ANCHORAGE - The Anchorage School District and its teachers have reached a tentative deal on a new three-year contract.
The district's 3,200 teachers, school nurses and librarians were to gather for a ratification vote Monday night.
The proposed deal was announced about 11 p.m. Sunday and it came after five months of often strident negotiations and a weekend of talks that included a Seattle-based mediator.
``To be perfectly honest, it doesn't do everything we wanted, but it makes significant enhancements in the recruiting of new teachers,'' said Anchorage Education Association President Rich Kornberg.
``We didn't get everything we wanted, either,'' said Anchorage School Board President Peggy Robinson. ``But we're satisfied the tentative agreement satisfies most of our joint bargaining priorities.''
The agreement would take effect July 1. It includes pay increases for teachers over two years of the contract, with the largest boost in the first year. The raises would range from 3.4 percent to 7.7 percent, depending upon experience.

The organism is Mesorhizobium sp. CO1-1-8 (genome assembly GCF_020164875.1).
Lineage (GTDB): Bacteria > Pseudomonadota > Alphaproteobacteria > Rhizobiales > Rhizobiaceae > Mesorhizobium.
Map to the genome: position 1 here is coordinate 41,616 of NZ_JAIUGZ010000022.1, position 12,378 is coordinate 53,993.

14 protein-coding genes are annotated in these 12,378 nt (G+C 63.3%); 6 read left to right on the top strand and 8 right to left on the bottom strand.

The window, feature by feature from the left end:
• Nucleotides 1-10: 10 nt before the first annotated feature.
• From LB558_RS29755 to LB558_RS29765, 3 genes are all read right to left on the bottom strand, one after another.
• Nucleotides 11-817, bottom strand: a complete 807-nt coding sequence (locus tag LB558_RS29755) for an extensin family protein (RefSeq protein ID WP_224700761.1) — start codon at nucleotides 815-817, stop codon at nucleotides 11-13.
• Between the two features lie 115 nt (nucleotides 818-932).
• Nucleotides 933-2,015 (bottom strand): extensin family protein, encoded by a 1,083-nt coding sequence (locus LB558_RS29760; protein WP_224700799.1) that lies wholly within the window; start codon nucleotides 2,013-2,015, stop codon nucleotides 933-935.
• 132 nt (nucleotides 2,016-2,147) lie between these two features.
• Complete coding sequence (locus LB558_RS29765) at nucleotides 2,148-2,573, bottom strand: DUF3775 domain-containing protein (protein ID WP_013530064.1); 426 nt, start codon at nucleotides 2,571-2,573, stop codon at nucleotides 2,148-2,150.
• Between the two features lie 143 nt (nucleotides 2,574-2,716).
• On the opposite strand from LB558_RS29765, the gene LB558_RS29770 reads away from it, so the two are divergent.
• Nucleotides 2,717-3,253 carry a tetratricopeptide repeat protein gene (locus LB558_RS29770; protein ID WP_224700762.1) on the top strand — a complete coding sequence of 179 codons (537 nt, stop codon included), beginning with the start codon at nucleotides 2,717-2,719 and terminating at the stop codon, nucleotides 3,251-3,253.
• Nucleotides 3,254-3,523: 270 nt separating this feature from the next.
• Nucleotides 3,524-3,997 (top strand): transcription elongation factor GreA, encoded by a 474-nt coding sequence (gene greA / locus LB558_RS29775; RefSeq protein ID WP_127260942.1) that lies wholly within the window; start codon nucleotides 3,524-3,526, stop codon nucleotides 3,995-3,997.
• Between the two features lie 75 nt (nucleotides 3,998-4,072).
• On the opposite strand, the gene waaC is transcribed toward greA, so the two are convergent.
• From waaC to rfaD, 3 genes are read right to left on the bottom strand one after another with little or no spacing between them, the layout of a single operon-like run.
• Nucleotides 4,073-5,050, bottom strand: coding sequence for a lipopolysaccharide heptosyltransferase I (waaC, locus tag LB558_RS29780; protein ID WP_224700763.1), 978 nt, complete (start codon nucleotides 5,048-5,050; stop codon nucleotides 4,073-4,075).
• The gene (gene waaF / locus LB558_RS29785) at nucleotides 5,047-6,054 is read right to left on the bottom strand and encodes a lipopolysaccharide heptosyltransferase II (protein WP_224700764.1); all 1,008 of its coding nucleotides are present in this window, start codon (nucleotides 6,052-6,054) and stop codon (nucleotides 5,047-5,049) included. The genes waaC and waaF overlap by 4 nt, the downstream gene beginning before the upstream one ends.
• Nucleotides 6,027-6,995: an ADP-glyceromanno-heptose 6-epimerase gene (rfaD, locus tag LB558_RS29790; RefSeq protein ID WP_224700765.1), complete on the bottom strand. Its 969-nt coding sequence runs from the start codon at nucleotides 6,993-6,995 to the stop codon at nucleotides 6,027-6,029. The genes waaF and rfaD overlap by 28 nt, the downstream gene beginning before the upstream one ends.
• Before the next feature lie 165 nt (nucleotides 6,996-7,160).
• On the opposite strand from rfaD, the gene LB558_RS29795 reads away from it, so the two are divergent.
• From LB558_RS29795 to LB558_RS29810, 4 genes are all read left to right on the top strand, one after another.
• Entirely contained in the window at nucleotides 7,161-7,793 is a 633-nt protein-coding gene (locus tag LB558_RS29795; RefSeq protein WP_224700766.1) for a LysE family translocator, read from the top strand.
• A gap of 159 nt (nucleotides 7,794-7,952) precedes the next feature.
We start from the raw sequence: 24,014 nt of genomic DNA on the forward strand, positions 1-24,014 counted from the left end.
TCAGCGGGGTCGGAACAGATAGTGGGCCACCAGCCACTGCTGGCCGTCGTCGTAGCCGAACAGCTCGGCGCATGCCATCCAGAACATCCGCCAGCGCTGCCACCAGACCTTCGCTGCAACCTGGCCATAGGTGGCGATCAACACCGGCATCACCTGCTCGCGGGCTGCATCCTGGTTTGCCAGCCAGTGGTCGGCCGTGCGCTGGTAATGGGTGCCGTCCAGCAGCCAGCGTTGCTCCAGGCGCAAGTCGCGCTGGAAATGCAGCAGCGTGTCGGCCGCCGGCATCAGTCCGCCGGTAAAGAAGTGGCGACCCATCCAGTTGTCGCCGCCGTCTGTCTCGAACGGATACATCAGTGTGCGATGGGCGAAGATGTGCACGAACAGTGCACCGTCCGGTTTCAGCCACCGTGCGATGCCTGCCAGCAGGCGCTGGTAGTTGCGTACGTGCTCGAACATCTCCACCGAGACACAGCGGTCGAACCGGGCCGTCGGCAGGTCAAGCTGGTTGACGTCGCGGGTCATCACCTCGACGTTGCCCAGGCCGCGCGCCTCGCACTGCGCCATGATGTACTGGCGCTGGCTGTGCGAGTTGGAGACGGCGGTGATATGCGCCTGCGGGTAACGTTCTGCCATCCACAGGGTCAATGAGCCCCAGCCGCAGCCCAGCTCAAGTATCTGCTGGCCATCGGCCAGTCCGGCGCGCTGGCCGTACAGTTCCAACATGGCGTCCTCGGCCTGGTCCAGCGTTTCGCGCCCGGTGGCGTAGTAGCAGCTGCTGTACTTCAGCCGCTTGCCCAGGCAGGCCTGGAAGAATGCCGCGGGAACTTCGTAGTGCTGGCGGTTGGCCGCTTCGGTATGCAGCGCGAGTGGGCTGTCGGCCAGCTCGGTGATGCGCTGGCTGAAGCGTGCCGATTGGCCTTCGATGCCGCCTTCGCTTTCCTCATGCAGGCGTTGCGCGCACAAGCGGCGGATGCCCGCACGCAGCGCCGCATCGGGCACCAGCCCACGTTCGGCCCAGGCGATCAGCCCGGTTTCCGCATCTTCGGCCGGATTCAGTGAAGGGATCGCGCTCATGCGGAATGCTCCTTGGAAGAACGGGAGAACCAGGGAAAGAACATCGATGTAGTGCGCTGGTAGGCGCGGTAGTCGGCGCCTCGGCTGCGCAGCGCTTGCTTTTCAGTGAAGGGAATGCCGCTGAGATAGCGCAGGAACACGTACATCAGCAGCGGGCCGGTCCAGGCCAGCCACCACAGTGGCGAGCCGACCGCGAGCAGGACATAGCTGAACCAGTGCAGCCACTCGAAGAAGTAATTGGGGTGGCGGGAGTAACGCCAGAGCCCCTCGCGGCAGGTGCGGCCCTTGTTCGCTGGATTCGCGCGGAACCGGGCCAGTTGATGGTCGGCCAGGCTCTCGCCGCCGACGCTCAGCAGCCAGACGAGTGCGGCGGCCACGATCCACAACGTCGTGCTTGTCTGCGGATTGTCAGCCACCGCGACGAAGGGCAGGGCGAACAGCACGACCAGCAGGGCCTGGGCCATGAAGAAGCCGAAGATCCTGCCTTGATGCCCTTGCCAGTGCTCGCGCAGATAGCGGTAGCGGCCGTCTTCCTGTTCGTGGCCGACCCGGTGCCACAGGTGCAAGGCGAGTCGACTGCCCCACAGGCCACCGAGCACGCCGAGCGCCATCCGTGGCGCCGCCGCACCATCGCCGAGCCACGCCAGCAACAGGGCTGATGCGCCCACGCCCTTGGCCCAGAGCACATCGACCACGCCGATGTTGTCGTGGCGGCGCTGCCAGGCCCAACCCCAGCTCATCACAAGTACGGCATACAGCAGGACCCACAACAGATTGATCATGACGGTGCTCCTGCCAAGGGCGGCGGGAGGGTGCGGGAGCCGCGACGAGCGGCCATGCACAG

There is no increase slated for the second year. Teachers would get a 1 percent raise in the third year.
Other contract provisions include:
$3.1 million to be distributed this fall to achieve equity among bargaining unit members, as determined by the union.
Salary schedule revisions, including $32,600 for new starting salaries, up from $30,079; and topping out at $62,266, up from $59,255.
A $500 bonus for earning a master's degree.
Increases in the district contribution to health insurance.
The two sides had been $13 million to $15 million apart before the weekend negotiations.
The school district originally offered a two-year contract worth $9.2 million in increases the first year and $3.8 million more in the second year. The offer included minimum pay raises of $1,250 for each teacher.
The union originally proposed a one-year contract that included a $3,500 raise for each teacher, plus an extra raise for experience to make up for one of the years when salaries were frozen.
That contract would have cost the district at least $26.5 million.